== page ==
WASHINGTON -- Finding a luxury gift for the one who has it all is easy street come Christmas -- if you're on the right mailing lists. Consumers with big bucks and tough-to-please subjects can find original pickings in upscale catalogs.
Take Neiman-Marcus' $65,000 desk of exotic woods (please) that is a ringer, freckle to freckle, for a Longhorn steer. Or, Sakowitz' offer to have a life-size replica of Rome's Trevi Fountain erected in the privacy of your backyard for a cool $2.25 million.
Too steep? Indulge instead in Gump's twisted-strand choker of Lake Biwa freshwater pears at $4,500 or a $5,000 sun bed from the Yuppie bible, Sharper Image.
How can consumers plunk down thousands of dollars based on mere pictures in catalogs?
'Because of their confidence in the company,' says Robert Sakowitz, chairman-of-the-board of the Sakowitz specialty stores. 'Because of their desire to find something unique; because of their feeling of time pressures; because they don't want to fight the mediocrity you see in thousands of stores.'
The Houston-based Sakowitz company pulls out both guns to fight mediocrity this season with 'Ultimate Gifts' revolving around the theme of 'romance in your life'.
So far there have been no requests for the Trevi Fountain, but there's no rush. Even if a buyer does come forward, he or she won't get the monument by Christmas 1984 -- it takes three years for delivery and installation.
Nor is anyone standing in line yet for their ten-week $5.3 million 'Slow Boat' cruise from Athens to China aboard a yacht staffed by 80 that sleeps 100 of your dearest pals.
But rest assured there are still some hopeless romantics out there seeking The Ultimate. Two gents have signed up for Sakowitz's $1,995 gift of long-stemmed red roses delivered to an amour once a week for a year.
'Everbody thinks that Texans buy the Ultimate Gifts,' Sakowitz says with a laugh. 'But over their 16-year history, more than 90 percent have been purchased by non-Texans.'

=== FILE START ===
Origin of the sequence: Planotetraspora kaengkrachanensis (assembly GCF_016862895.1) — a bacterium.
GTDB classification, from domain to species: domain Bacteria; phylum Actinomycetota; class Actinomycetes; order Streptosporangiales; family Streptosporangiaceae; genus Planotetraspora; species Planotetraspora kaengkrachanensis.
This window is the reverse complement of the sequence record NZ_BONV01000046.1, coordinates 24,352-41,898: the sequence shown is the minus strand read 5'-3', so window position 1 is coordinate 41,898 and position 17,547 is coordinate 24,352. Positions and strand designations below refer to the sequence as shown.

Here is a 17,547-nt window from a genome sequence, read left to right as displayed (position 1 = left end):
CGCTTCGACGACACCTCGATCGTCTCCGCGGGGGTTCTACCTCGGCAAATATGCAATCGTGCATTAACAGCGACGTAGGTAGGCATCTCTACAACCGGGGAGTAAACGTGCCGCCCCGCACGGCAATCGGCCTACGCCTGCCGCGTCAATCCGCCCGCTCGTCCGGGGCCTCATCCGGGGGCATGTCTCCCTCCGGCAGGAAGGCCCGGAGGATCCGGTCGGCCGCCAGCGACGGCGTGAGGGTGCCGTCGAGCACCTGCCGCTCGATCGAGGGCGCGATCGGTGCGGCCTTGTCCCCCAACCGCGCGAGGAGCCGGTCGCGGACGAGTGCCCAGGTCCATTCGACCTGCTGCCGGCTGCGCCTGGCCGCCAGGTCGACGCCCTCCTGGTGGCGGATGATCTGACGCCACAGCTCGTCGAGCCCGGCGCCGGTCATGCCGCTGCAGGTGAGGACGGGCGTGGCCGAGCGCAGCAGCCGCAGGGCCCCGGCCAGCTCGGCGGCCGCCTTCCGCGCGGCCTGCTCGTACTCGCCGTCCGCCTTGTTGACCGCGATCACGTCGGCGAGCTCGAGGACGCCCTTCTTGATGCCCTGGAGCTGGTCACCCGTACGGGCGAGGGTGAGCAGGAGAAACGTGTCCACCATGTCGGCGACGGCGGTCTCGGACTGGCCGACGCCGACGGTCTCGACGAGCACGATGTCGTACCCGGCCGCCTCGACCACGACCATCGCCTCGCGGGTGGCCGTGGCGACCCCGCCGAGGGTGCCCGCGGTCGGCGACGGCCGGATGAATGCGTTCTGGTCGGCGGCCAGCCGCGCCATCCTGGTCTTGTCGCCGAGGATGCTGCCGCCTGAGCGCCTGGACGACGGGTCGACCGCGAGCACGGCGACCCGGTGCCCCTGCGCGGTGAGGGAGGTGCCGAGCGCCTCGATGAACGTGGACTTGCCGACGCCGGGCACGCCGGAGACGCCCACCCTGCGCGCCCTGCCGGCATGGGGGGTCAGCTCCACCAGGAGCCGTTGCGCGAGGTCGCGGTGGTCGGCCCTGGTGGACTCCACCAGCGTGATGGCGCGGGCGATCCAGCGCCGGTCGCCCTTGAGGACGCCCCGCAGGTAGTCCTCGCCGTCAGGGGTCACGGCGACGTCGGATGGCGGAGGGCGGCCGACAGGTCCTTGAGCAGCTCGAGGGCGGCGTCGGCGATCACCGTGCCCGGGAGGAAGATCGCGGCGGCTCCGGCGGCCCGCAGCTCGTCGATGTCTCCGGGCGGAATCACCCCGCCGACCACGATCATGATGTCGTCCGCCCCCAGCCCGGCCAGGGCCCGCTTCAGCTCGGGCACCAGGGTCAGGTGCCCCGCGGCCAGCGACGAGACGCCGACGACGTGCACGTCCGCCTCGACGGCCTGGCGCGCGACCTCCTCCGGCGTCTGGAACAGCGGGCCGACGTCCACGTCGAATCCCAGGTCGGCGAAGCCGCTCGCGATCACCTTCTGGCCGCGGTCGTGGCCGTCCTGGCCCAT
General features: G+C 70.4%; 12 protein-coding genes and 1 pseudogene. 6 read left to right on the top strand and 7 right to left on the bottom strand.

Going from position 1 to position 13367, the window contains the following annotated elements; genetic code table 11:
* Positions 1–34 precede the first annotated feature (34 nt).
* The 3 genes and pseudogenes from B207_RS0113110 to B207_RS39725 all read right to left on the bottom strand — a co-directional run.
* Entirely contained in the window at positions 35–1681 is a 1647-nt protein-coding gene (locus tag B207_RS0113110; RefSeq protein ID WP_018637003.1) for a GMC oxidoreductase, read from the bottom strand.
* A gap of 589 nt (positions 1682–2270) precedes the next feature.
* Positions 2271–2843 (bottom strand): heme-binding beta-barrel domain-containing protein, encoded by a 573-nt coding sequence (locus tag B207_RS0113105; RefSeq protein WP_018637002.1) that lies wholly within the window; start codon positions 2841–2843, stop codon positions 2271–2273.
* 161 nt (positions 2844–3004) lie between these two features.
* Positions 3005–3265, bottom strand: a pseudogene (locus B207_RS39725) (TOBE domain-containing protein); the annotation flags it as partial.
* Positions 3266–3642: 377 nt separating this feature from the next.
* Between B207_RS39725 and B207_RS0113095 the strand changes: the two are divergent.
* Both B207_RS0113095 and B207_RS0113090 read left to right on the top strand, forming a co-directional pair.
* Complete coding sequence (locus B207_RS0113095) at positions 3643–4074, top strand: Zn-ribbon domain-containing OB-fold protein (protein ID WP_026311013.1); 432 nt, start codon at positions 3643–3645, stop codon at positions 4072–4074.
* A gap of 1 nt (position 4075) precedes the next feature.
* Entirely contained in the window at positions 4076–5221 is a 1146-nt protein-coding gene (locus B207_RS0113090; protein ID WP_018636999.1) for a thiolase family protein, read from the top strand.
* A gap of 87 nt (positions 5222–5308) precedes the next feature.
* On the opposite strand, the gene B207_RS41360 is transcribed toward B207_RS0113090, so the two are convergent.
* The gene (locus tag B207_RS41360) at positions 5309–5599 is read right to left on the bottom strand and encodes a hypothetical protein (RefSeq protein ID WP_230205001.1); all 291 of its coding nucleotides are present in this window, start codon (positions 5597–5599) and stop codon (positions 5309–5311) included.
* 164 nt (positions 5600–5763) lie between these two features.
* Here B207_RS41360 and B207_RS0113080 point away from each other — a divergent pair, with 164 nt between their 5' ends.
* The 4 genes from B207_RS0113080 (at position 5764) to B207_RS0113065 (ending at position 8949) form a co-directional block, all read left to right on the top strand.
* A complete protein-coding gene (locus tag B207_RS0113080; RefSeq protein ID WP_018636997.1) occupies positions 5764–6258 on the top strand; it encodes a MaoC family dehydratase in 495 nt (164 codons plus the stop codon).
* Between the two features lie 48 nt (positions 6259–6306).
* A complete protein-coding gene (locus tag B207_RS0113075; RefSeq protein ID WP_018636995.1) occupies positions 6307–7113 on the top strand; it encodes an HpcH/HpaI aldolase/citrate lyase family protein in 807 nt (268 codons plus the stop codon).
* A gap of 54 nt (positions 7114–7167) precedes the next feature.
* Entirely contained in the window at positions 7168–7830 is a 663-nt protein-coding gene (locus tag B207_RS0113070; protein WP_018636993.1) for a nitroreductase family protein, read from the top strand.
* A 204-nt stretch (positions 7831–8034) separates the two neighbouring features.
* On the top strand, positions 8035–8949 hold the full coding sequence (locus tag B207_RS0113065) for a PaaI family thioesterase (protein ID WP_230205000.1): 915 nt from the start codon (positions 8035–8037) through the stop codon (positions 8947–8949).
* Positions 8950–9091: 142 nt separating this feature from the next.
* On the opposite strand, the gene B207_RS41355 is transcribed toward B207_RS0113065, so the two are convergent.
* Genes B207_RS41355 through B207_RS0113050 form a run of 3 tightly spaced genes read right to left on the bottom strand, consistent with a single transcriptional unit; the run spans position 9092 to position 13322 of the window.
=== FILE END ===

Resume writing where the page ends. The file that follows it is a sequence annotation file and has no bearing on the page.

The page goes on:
No gift tagged upwards of $1 million has ever sold, he says. One year Sakowitz listed a bathtub full of diamonds in excess of $100 million.
Lesser extravaganzas have been snatched up -- an evening of conducting the Houston Symphony Orchestra for $14,500; a Texas-shaped swimming pool brimming with Perrier water at $250,000; a $500 chance to sit in on a Playboy Magazine photography session with the bunny of the month.
'A lady bought it for her husband and we heard later the mabriage dissolved,' chuckles Carol Woldrup, a Sakowitz vice-president. 'He had such a good time that it wound up in divorce court.'
Dallas-based Neiman-Marcus is a pioneer in pushing customer's fantasies to the outer limits. The store's exotic 'His and Hers' gifts have been the stars of their holiday catalog since their debut in 1960.
This year's renditions are exquisite wood desks handcrafted by artist Michael Speaker. 'His' comes in the shape of a Red River Longhorn steer of exotic woods patterned into a mosaic of 23,000 tiles. Real horns that span 42 inches beef up this lifelike creature.
For her, Speaker will duplicate a favorite horse in wooden tiles, or custom-design an equine from the imagination, fitted as desk or a vanity. Prices depend on the specifics of an order.
'We have had inquiries from Florida on special production for the horses, but not for the steer. The steer probably won't sell until closer to Christmas,' says Neiman-Marcus senior vice-president Bill Williams. 'Really big-ticket items tend to be last minute purchases.'
Granted, the prospect of turning an office into Noah's ark isn't exactly a turn on for just anybody. 'But for someone who made their fortune in cattle or horses, I think they'd like it,' says Williams.
Unlike Sakowitz's 'Ultimate Gift' fantasies, 'His and Her' selections have sold 'every year they've been made', says Williams. Standouts in Neiman-Marcus history are the 2,000-year-old-plus Egyptian mummy cases at $16,000; a $29,995 dinosaur safari through the 'wilds of Central Utah', and 'His and Her' camels at $4,125 a pop.
'One camel is still alive in Fort Worth, Texas,' says Williams of the 1967 catalog gift.
Tiffany & Co.'s idea of truly creative gift giving comes in karats. 'In my eyes, our diamonds are our fantasy,' says Lincoln Foster, the company's senior vice-president.
'In the catalog this year there is a necklace which is shown and each and every diamond comes with a certificate to state that it is not only perfectly proportioned and internally flawless, but it's also colorless -- that I've never seen before.'
The book doesn't tell how much this perfect slice of ice encrusted with more than 50 round diamonds goes for. Foster's only clue is 'it's under $3 million'.
And based on his knowledge of the Tiffany customer, he says 'Yes, we do believe it will sell. Because it is the only one in the world and each stone I view as a wonderful investment in a bank account.'